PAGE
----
San Diego County offers tips to help clear the air of pollution

It’s our air. We all share it and we all need to protect it. Courtesy photo
It’s our air. We all share it and we all need to protect it. Courtesy photo

Gig Conaughton

County of San Diego Communications Office

We can’t live without it. It literally surrounds us. But we can’t see it and most of us never think about it.

It’s our air. We all share it and we all need to protect it, because pollution – from chemical vapors to tiny particles of matter – can make people sick and hurt the environment.

Fortunately, much of the world has made great strides in the last few decades in controlling and fighting air pollution. San Diego County’s Air Pollution Control District (APCD) says we’re enjoying the best air quality we’ve ever had here in more than four decades.

APCD constantly monitors our air, conducts thousands of air collection and sampling inspections every year; and permits and regulates businesses like gas stations, manufacturing plants and power plants.

But there’s always more to do. So APCD has some tips for how everyone can protect our air and fight pollution – even at home.

Try not to use aerosol sprays – Products that use aerosol sprays – like deodorants, cleaning products, insecticides and spray paint – contain volatile organic compounds (VOCs). They are chemicals and pollutants that easily evaporate into the air and are major contributors to ground-level smog and an indirect contributor to greenhouse gases.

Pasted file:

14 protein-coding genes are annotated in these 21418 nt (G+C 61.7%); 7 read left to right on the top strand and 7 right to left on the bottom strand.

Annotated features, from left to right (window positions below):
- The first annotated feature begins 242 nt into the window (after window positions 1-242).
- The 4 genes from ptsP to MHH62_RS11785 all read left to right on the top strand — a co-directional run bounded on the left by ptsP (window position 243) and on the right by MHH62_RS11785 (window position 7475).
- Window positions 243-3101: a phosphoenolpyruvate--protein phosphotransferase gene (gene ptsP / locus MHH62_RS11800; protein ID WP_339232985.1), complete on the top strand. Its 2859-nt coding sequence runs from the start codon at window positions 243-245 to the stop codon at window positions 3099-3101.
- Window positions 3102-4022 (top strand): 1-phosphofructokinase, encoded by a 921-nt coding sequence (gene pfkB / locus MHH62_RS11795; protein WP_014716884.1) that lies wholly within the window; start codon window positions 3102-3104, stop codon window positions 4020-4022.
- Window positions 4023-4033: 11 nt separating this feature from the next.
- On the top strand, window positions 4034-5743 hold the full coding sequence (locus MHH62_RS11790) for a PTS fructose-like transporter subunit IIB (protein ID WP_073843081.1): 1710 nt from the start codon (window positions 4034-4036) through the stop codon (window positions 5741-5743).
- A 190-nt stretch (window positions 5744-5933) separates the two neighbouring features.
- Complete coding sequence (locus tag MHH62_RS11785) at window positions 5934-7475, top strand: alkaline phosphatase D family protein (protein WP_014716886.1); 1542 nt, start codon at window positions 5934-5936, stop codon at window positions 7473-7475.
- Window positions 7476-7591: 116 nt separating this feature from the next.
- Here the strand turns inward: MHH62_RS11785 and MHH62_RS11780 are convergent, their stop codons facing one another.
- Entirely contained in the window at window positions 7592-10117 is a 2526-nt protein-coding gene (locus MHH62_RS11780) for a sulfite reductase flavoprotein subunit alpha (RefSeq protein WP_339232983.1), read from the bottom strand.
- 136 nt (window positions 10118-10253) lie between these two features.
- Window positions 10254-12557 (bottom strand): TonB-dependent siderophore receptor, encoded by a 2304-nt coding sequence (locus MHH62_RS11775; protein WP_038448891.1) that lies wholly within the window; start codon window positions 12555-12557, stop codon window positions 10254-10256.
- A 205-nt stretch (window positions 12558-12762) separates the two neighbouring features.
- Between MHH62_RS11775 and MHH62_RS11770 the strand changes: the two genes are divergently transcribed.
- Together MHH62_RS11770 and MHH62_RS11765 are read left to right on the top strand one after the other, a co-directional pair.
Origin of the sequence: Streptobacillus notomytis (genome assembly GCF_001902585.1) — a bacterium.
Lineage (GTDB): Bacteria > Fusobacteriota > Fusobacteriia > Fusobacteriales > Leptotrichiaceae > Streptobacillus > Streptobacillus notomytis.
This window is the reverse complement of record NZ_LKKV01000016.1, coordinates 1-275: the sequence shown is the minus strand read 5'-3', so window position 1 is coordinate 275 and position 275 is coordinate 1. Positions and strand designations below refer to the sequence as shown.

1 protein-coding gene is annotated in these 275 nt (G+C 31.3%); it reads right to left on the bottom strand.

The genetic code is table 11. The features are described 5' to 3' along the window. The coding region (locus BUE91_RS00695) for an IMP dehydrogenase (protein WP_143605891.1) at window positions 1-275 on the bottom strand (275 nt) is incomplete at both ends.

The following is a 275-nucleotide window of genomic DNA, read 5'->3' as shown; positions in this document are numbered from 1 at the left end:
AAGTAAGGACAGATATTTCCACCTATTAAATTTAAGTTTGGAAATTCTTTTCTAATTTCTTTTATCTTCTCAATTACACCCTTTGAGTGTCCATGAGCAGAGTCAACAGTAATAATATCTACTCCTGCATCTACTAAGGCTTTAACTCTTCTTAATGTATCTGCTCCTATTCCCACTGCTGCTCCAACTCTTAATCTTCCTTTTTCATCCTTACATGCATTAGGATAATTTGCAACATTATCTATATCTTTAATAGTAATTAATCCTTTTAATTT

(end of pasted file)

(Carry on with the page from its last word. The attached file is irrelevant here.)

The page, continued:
Don’t top off your gas tank – Topping off your tank, past the point the gas pump automatically shuts off, can spill gasoline and its vapors into the air. Those vapors not only contain carcinogens like benzene, they also contain VOCs that create smog.

Turn off appliances and lights when not using them – Chances are, your electricity is generated by a fossil-fuel power plant. That means using electricity burns fossil fuels that create air pollution.

Use an electric mower or push mower – APCD director Bob Kard said gas-powered machines emit an average of roughly 10 pounds of air pollution per year. New electric mowers, as well as push mowers, emit zero pollution.

Keep AC at 78 degrees and heater at 68 degrees – Again, using less energy means creating less pollution. (You can save lots of money too!)

Use a gas barbecue grill – A charcoal barbecue generates almost twice as much carbon dioxide – the main greenhouse gas caused by people – as a gas one. But even if you can’t afford to buy a new gas barbecue, you can still cut pollution. When you light your charcoal, use an electric lighter, a paper-fed chimney charcoal-starter, or only small amounts of barbecue lighter fluid so you create less pollution.

Seal it tightly – Make sure cleaners, paints, solvents and chemicals around your house are sealed tightly. These also contain VOCs that can evaporate and pollute the air if lids aren’t on tight. You can find acetone in nail polish, furniture polish and wallpaper; benzene in paint, glue, carpeting, lawnmowers and gas cans; ethanol in glass cleaners, dishwasher and laundry detergents; formaldehyde in lacquers; toluene in paint and terpene in laundry detergents.

Cut driving trips – Automobiles generate more smog, greenhouse gases, and air pollution in the U.S. than anything else, pushing tiny particles of soot and metals, hydrocarbons, nitrogen oxides, carbon monoxide and hazardous chemicals into the air. But there are things you can do to cut your car’s pollution. When you have different places to go, try to link your trips instead of making several, independent trips. This will cut down the miles and time you are in the car. Use mass transit.

For more information about air quality and the Air Pollution Control District, go to

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